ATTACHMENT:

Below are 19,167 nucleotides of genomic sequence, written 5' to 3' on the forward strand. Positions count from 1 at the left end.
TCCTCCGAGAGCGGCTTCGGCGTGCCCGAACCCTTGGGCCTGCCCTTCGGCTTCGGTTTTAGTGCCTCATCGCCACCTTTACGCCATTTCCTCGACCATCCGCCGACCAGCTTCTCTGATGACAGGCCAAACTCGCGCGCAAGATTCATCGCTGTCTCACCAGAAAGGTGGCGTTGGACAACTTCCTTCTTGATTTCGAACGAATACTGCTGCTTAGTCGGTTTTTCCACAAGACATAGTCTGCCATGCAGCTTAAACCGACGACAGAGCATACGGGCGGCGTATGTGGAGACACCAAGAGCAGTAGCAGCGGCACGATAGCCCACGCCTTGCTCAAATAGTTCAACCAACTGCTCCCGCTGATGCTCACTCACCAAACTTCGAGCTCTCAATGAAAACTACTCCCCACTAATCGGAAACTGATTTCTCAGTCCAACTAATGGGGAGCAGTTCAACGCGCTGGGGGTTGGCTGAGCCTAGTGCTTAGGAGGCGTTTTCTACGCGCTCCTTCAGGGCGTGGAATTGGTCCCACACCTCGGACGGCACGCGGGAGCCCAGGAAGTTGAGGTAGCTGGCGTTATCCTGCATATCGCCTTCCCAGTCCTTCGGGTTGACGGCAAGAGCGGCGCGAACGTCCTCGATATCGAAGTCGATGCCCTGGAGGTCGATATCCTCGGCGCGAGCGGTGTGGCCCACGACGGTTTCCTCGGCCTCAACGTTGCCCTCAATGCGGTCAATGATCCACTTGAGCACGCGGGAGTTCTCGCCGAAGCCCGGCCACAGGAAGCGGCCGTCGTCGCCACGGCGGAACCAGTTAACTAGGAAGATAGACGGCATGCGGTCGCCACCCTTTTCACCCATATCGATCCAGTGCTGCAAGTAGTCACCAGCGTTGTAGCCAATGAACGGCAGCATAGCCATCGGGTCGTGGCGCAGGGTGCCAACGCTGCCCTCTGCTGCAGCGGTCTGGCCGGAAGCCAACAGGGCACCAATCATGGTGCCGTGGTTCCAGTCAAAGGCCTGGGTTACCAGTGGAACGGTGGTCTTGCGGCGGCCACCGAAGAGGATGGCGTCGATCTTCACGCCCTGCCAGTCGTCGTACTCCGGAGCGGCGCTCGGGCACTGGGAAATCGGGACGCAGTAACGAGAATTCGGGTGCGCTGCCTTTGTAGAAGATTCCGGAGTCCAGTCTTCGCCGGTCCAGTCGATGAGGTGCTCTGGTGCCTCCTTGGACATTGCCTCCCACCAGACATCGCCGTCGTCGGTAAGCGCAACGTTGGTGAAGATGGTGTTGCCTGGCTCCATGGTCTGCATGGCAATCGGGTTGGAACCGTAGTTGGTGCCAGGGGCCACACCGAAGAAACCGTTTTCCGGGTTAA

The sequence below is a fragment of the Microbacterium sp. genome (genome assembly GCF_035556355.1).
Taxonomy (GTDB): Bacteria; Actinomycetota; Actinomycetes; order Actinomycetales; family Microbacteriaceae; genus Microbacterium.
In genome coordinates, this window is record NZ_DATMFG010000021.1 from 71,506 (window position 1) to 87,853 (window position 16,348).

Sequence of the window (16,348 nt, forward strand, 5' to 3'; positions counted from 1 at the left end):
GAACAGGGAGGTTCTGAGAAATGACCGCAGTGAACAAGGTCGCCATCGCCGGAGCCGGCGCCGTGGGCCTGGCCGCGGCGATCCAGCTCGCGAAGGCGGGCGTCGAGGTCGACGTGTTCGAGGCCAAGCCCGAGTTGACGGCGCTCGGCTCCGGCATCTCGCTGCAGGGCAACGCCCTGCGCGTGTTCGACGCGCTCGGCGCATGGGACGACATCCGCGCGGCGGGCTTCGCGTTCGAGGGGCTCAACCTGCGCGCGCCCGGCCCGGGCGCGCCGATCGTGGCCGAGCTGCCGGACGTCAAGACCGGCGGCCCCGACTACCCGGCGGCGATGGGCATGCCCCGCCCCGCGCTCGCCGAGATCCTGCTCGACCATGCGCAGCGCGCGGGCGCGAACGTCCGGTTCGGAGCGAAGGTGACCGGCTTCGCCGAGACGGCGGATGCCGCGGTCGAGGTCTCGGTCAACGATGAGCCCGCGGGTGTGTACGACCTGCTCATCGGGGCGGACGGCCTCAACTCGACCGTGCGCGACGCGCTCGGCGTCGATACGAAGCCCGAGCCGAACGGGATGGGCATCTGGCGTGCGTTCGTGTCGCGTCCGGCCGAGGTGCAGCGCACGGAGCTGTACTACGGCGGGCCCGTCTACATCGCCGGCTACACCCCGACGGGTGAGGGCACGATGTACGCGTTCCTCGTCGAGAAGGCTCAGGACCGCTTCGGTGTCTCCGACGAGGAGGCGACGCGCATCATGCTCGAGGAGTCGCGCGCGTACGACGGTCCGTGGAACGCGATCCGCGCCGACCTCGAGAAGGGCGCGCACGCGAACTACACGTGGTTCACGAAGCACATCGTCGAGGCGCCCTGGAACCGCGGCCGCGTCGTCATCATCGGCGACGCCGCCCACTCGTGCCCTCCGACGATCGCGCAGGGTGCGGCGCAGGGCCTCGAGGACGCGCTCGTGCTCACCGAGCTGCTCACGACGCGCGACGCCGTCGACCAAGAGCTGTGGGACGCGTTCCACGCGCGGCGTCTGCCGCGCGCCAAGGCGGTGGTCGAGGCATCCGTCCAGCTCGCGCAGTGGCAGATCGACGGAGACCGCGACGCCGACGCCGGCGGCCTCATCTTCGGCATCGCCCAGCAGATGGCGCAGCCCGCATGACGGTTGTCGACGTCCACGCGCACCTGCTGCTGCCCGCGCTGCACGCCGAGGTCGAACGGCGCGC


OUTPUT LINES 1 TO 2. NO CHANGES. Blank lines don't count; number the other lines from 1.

Below are 19,167 nucleotides of genomic sequence, written 5' to 3' on the forward strand. Positions count from 1 at the left end.
TCCTCCGAGAGCGGCTTCGGCGTGCCCGAACCCTTGGGCCTGCCCTTCGGCTTCGGTTTTAGTGCCTCATCGCCACCTTTACGCCATTTCCTCGACCATCCGCCGACCAGCTTCTCTGATGACAGGCCAAACTCGCGCGCAAGATTCATCGCTGTCTCACCAGAAAGGTGGCGTTGGACAACTTCCTTCTTGATTTCGAACGAATACTGCTGCTTAGTCGGTTTTTCCACAAGACATAGTCTGCCATGCAGCTTAAACCGACGACAGAGCATACGGGCGGCGTATGTGGAGACACCAAGAGCAGTAGCAGCGGCACGATAGCCCACGCCTTGCTCAAATAGTTCAACCAACTGCTCCCGCTGATGCTCACTCACCAAACTTCGAGCTCTCAATGAAAACTACTCCCCACTAATCGGAAACTGATTTCTCAGTCCAACTAATGGGGAGCAGTTCAACGCGCTGGGGGTTGGCTGAGCCTAGTGCTTAGGAGGCGTTTTCTACGCGCTCCTTCAGGGCGTGGAATTGGTCCCACACCTCGGACGGCACGCGGGAGCCCAGGAAGTTGAGGTAGCTGGCGTTATCCTGCATATCGCCTTCCCAGTCCTTCGGGTTGACGGCAAGAGCGGCGCGAACGTCCTCGATATCGAAGTCGATGCCCTGGAGGTCGATATCCTCGGCGCGAGCGGTGTGGCCCACGACGGTTTCCTCGGCCTCAACGTTGCCCTCAATGCGGTCAATGATCCACTTGAGCACGCGGGAGTTCTCGCCGAAGCCCGGCCACAGGAAGCGGCCGTCGTCGCCACGGCGGAACCAGTTAACTAGGAAGATAGACGGCATGCGGTCGCCACCCTTTTCACCCATATCGATCCAGTGCTGCAAGTAGTCACCAGCGTTGTAGCCAATGAACGGCAGCATAGCCATCGGGTCGTGGCGCAGGGTGCCAACGCTGCCCTCTGCTGCAGCGGTCTGGCCGGAAGCCAACAGGGCACCAATCATGGTGCCGTGGTTCCAGTCAAAGGCCTGGGTTACCAGTGGAACGGTGGTCTTGCGGCGGCCACCGAAGAGGATGGCGTCGATCTTCACGCCCTGCCAGTCGTCGTACTCCGGAGCGGCGCTCGGGCACTGGGAAATCGGGACGCAGTAACGAGAATTCGGGTGCGCTGCCTTTGTAGAAGATTCCGGAGTCCAGTCTTCGCCGGTCCAGTCGATGAGGTGCTCTGGTGCCTCCTTGGACATTGCCTCCCACCAGACATCGCCGTCGTCGGTAAGCGCAACGTTGGTGAAGATGGTGTTGCCTGGCTCCATGGTCTGCATGGCAATCGGGTTGGAACCGTAGTTGGTGCCAGGGGCCACACCGAAGAAACCGTTTTCCGGGTTAA